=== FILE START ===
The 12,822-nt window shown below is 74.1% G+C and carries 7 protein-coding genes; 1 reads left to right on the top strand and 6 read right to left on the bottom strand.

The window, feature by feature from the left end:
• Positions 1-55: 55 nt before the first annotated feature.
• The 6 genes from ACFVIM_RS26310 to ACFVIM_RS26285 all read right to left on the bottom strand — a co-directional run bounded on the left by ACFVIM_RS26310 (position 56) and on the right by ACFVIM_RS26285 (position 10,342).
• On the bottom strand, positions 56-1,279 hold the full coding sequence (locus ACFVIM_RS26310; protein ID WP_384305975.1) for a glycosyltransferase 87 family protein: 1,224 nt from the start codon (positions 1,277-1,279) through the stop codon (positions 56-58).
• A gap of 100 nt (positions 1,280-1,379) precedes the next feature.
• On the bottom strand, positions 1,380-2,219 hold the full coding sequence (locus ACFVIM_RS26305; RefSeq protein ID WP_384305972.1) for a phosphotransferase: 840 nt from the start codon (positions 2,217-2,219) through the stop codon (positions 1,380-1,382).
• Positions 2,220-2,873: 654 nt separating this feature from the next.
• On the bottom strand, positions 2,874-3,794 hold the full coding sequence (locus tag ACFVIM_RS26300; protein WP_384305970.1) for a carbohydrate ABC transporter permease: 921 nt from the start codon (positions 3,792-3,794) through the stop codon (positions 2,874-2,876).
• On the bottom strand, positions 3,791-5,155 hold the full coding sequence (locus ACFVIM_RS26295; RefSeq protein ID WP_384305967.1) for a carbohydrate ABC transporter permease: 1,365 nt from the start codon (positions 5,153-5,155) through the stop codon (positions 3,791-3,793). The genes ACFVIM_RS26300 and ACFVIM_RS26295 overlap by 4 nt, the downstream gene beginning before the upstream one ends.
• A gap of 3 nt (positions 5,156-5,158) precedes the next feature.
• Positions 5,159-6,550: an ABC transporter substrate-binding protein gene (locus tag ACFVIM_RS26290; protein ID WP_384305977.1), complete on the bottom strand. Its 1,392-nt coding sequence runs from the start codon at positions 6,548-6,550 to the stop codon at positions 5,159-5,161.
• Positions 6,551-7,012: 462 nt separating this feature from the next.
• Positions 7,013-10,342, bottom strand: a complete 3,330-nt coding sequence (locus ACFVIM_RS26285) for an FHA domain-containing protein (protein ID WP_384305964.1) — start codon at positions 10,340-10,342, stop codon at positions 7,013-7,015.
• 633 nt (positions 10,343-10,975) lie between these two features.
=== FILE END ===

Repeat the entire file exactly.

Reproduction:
The 12,822-nt window shown below is 74.1% G+C and carries 7 protein-coding genes; 1 reads left to right on the top strand and 6 read right to left on the bottom strand.

The window, feature by feature from the left end:
• Positions 1-55: 55 nt before the first annotated feature.
• The 6 genes from ACFVIM_RS26310 to ACFVIM_RS26285 all read right to left on the bottom strand — a co-directional run bounded on the left by ACFVIM_RS26310 (position 56) and on the right by ACFVIM_RS26285 (position 10,342).
• On the bottom strand, positions 56-1,279 hold the full coding sequence (locus ACFVIM_RS26310; protein ID WP_384305975.1) for a glycosyltransferase 87 family protein: 1,224 nt from the start codon (positions 1,277-1,279) through the stop codon (positions 56-58).
• A gap of 100 nt (positions 1,280-1,379) precedes the next feature.
• On the bottom strand, positions 1,380-2,219 hold the full coding sequence (locus ACFVIM_RS26305; RefSeq protein ID WP_384305972.1) for a phosphotransferase: 840 nt from the start codon (positions 2,217-2,219) through the stop codon (positions 1,380-1,382).
• Positions 2,220-2,873: 654 nt separating this feature from the next.
• On the bottom strand, positions 2,874-3,794 hold the full coding sequence (locus tag ACFVIM_RS26300; protein WP_384305970.1) for a carbohydrate ABC transporter permease: 921 nt from the start codon (positions 3,792-3,794) through the stop codon (positions 2,874-2,876).
• On the bottom strand, positions 3,791-5,155 hold the full coding sequence (locus ACFVIM_RS26295; RefSeq protein ID WP_384305967.1) for a carbohydrate ABC transporter permease: 1,365 nt from the start codon (positions 5,153-5,155) through the stop codon (positions 3,791-3,793). The genes ACFVIM_RS26300 and ACFVIM_RS26295 overlap by 4 nt, the downstream gene beginning before the upstream one ends.
• A gap of 3 nt (positions 5,156-5,158) precedes the next feature.
• Positions 5,159-6,550: an ABC transporter substrate-binding protein gene (locus tag ACFVIM_RS26290; protein ID WP_384305977.1), complete on the bottom strand. Its 1,392-nt coding sequence runs from the start codon at positions 6,548-6,550 to the stop codon at positions 5,159-5,161.
• Positions 6,551-7,012: 462 nt separating this feature from the next.
• Positions 7,013-10,342, bottom strand: a complete 3,330-nt coding sequence (locus ACFVIM_RS26285) for an FHA domain-containing protein (protein ID WP_384305964.1) — start codon at positions 10,340-10,342, stop codon at positions 7,013-7,015.
• 633 nt (positions 10,343-10,975) lie between these two features.